Provides a mutual exclusion lock primitive where a thread trying to acquire the lock waits in a loop repeatedly checking until the lock becomes available.
See Also: SpinLock Members
For an example of how to use a Spin Lock, see How to: Use SpinWait and SpinLock.
Spin locks can be used for leaf-level locks where the object allocation implied by using a System.Threading.Monitor, in size or due to garbage collection pressure, is overly expensive. A spin lock can be useful in to avoid blocking; however, if you expect a significant amount of blocking, you should probably not use spin locks due to excessive spinning. Spinning can be beneficial when locks are fine-grained and large in number (for example, a lock per node in a linked list) and also when lock hold-times are always extremely short. In general, while holding a spin lock, one should avoid any of these actions:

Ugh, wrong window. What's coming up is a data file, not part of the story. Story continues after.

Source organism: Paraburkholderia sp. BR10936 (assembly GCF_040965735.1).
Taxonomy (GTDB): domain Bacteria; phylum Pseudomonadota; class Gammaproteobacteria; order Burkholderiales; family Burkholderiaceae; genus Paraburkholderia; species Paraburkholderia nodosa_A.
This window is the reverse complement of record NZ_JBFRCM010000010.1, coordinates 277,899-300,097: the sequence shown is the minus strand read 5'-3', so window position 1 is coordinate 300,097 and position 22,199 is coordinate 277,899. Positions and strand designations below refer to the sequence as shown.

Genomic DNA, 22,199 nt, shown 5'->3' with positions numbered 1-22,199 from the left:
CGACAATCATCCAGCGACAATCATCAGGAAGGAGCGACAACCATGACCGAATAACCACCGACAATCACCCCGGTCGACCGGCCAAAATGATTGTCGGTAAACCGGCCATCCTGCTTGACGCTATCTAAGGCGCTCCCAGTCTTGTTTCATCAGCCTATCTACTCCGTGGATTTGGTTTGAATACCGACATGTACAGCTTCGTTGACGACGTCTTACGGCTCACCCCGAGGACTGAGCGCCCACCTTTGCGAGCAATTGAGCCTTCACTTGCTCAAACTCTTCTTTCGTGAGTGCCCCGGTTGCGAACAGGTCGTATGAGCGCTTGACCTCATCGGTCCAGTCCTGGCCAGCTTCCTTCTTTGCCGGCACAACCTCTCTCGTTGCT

calling anything that itself may block,
holding more than one spin lock at once,
making dynamically dispatched calls (interface and virtuals),
making statically dispatched calls into any code one doesn't own, or
System.Threading.SpinLock should only be used after you have been determined that doing so will improve an application's performance. It is also important to note that System.Threading.SpinLock is a value type, for performance reasons. For this reason, you must be very careful not to accidentally copy a System.Threading.SpinLock instance, as the two instances (the original and the copy) would then be completely independent of one another, which would likely lead to erroneous behavior of the application. If a System.Threading.SpinLock instance must be passed around, it should be passed by reference rather than by value.
Do not store System.Threading.SpinLock instances in readonly fields.